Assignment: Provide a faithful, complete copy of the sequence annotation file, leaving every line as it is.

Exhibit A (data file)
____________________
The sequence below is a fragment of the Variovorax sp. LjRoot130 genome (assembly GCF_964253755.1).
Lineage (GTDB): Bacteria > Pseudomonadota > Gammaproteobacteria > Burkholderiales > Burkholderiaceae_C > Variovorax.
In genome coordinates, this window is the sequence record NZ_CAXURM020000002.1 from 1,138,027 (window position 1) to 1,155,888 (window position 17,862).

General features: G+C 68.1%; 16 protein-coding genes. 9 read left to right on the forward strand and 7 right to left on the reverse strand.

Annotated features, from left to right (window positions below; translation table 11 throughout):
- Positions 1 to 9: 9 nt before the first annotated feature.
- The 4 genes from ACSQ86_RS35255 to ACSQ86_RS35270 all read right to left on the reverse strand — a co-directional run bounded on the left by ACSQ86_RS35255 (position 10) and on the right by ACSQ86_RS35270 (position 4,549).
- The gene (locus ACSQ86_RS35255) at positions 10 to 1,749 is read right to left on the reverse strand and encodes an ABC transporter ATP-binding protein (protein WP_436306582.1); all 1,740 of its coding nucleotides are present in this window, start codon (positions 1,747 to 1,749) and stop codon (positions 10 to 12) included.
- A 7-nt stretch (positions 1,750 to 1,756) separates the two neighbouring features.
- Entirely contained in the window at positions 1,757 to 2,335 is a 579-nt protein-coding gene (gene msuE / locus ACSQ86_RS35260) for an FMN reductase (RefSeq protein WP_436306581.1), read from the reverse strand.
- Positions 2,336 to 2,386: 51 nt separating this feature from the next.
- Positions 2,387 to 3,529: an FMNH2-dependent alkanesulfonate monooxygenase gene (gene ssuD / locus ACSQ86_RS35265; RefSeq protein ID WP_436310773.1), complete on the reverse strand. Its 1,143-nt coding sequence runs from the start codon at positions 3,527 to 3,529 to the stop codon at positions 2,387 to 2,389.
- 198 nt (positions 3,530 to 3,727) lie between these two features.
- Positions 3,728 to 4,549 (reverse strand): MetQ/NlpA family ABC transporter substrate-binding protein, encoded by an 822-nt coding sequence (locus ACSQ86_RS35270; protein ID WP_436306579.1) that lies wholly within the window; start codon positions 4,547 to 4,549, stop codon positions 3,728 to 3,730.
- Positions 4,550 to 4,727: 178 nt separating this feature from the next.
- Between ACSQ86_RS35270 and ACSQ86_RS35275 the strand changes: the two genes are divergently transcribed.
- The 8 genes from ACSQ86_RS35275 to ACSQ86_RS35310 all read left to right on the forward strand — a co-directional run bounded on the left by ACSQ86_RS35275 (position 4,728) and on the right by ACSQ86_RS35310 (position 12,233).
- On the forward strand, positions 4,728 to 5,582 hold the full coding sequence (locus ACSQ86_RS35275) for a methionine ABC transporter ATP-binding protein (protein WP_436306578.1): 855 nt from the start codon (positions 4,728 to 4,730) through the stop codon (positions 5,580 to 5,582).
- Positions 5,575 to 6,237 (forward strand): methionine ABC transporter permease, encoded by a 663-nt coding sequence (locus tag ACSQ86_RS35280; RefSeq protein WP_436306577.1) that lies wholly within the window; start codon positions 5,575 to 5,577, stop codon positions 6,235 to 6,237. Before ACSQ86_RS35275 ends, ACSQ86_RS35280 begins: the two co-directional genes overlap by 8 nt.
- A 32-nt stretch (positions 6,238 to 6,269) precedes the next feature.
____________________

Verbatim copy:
The sequence below is a fragment of the Variovorax sp. LjRoot130 genome (assembly GCF_964253755.1).
Lineage (GTDB): Bacteria > Pseudomonadota > Gammaproteobacteria > Burkholderiales > Burkholderiaceae_C > Variovorax.
In genome coordinates, this window is the sequence record NZ_CAXURM020000002.1 from 1,138,027 (window position 1) to 1,155,888 (window position 17,862).

General features: G+C 68.1%; 16 protein-coding genes. 9 read left to right on the forward strand and 7 right to left on the reverse strand.

Annotated features, from left to right (window positions below; translation table 11 throughout):
- Positions 1 to 9: 9 nt before the first annotated feature.
- The 4 genes from ACSQ86_RS35255 to ACSQ86_RS35270 all read right to left on the reverse strand — a co-directional run bounded on the left by ACSQ86_RS35255 (position 10) and on the right by ACSQ86_RS35270 (position 4,549).
- The gene (locus ACSQ86_RS35255) at positions 10 to 1,749 is read right to left on the reverse strand and encodes an ABC transporter ATP-binding protein (protein WP_436306582.1); all 1,740 of its coding nucleotides are present in this window, start codon (positions 1,747 to 1,749) and stop codon (positions 10 to 12) included.
- A 7-nt stretch (positions 1,750 to 1,756) separates the two neighbouring features.
- Entirely contained in the window at positions 1,757 to 2,335 is a 579-nt protein-coding gene (gene msuE / locus ACSQ86_RS35260) for an FMN reductase (RefSeq protein WP_436306581.1), read from the reverse strand.
- Positions 2,336 to 2,386: 51 nt separating this feature from the next.
- Positions 2,387 to 3,529: an FMNH2-dependent alkanesulfonate monooxygenase gene (gene ssuD / locus ACSQ86_RS35265; RefSeq protein ID WP_436310773.1), complete on the reverse strand. Its 1,143-nt coding sequence runs from the start codon at positions 3,527 to 3,529 to the stop codon at positions 2,387 to 2,389.
- 198 nt (positions 3,530 to 3,727) lie between these two features.
- Positions 3,728 to 4,549 (reverse strand): MetQ/NlpA family ABC transporter substrate-binding protein, encoded by an 822-nt coding sequence (locus ACSQ86_RS35270; protein ID WP_436306579.1) that lies wholly within the window; start codon positions 4,547 to 4,549, stop codon positions 3,728 to 3,730.
- Positions 4,550 to 4,727: 178 nt separating this feature from the next.
- Between ACSQ86_RS35270 and ACSQ86_RS35275 the strand changes: the two genes are divergently transcribed.
- The 8 genes from ACSQ86_RS35275 to ACSQ86_RS35310 all read left to right on the forward strand — a co-directional run bounded on the left by ACSQ86_RS35275 (position 4,728) and on the right by ACSQ86_RS35310 (position 12,233).
- On the forward strand, positions 4,728 to 5,582 hold the full coding sequence (locus ACSQ86_RS35275) for a methionine ABC transporter ATP-binding protein (protein WP_436306578.1): 855 nt from the start codon (positions 4,728 to 4,730) through the stop codon (positions 5,580 to 5,582).
- Positions 5,575 to 6,237 (forward strand): methionine ABC transporter permease, encoded by a 663-nt coding sequence (locus tag ACSQ86_RS35280; RefSeq protein WP_436306577.1) that lies wholly within the window; start codon positions 5,575 to 5,577, stop codon positions 6,235 to 6,237. Before ACSQ86_RS35275 ends, ACSQ86_RS35280 begins: the two co-directional genes overlap by 8 nt.
- A 32-nt stretch (positions 6,238 to 6,269) precedes the next feature.